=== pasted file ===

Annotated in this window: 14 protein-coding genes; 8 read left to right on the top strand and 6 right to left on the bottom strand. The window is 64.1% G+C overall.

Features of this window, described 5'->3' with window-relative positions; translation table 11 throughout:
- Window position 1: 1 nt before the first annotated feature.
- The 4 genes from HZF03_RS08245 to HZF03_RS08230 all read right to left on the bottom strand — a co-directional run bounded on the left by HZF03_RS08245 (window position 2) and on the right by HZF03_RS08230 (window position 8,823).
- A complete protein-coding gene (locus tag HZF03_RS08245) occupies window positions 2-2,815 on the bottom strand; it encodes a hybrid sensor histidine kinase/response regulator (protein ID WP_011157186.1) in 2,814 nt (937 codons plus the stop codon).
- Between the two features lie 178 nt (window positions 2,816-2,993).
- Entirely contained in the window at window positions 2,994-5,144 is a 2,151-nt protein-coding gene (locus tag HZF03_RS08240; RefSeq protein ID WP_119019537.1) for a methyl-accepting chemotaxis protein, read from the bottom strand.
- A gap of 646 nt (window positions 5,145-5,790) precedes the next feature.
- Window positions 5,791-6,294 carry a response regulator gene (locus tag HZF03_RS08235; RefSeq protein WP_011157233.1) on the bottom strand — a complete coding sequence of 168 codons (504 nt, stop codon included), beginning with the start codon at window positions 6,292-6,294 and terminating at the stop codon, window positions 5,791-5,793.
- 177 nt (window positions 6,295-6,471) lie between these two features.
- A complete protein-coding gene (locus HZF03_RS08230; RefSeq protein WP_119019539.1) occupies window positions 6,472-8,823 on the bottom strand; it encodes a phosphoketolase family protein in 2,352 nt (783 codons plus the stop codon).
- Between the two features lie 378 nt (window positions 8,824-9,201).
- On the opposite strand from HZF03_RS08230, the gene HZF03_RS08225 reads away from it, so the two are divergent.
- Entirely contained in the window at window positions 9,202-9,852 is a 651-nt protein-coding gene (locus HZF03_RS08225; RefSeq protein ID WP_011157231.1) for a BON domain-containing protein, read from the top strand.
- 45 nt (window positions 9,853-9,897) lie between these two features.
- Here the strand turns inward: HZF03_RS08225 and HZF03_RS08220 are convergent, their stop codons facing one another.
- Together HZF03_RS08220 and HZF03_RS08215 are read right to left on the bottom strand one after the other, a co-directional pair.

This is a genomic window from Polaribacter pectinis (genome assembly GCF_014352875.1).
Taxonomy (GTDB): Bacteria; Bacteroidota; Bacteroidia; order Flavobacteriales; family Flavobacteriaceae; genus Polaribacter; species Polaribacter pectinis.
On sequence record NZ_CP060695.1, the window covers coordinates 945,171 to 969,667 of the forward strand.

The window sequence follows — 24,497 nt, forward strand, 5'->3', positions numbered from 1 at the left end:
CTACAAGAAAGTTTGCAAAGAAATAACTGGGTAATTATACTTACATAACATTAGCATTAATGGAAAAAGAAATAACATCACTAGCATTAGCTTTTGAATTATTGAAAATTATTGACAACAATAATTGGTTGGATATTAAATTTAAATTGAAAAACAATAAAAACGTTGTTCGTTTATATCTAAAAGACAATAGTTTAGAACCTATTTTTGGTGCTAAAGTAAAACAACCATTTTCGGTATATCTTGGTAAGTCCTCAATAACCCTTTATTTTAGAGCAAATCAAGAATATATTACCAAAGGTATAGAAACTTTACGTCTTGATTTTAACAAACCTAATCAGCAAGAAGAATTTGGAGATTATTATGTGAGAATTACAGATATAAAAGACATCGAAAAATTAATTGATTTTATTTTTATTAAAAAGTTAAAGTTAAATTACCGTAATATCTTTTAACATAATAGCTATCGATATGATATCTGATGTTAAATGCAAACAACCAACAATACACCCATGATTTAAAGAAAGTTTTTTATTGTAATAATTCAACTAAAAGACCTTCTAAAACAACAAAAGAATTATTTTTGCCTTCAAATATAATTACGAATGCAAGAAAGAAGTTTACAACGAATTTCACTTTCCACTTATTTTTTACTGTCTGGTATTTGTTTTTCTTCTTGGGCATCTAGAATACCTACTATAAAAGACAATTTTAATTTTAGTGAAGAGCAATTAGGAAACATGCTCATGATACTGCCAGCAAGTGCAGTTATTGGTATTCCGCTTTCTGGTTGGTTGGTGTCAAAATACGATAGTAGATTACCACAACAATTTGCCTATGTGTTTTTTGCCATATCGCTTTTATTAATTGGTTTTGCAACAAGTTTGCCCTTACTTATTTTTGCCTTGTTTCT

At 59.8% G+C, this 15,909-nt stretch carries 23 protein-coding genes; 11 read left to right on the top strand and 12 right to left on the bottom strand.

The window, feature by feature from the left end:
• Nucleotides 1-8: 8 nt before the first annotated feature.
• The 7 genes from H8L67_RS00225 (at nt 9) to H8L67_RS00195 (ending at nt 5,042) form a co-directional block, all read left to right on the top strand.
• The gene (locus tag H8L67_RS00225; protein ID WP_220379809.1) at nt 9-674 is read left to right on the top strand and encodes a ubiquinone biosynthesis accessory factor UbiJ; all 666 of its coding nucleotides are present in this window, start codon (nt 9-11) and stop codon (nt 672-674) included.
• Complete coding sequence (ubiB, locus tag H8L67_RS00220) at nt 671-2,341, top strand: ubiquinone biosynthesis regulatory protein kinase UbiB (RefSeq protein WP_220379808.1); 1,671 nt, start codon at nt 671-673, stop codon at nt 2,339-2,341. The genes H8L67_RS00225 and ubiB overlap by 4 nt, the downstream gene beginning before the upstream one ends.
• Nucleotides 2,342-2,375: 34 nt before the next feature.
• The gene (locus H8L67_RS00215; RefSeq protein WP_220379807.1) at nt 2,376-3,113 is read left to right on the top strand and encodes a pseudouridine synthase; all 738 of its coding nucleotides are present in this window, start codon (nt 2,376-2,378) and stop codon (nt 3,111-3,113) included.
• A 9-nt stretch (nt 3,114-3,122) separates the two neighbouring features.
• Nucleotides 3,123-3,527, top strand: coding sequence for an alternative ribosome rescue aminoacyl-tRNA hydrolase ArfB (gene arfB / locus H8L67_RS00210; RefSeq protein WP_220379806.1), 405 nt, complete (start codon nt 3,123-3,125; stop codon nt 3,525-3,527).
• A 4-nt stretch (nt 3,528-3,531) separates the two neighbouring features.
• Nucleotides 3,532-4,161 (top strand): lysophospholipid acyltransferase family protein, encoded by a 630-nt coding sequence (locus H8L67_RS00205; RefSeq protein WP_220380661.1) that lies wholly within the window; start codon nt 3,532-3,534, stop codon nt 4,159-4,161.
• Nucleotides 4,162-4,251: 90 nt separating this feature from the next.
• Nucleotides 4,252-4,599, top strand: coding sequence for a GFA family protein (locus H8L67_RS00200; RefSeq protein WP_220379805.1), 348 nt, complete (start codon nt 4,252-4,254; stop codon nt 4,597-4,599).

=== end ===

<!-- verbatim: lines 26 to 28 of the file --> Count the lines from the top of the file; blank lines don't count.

• The 7 genes from H8L67_RS00225 (at nt 9) to H8L67_RS00195 (ending at nt 5,042) form a co-directional block, all read left to right on the top strand.
• The gene (locus tag H8L67_RS00225; protein ID WP_220379809.1) at nt 9-674 is read left to right on the top strand and encodes a ubiquinone biosynthesis accessory factor UbiJ; all 666 of its coding nucleotides are present in this window, start codon (nt 9-11) and stop codon (nt 672-674) included.
• Complete coding sequence (ubiB, locus tag H8L67_RS00220) at nt 671-2,341, top strand: ubiquinone biosynthesis regulatory protein kinase UbiB (RefSeq protein WP_220379808.1); 1,671 nt, start codon at nt 671-673, stop codon at nt 2,339-2,341. The genes H8L67_RS00225 and ubiB overlap by 4 nt, the downstream gene beginning before the upstream one ends.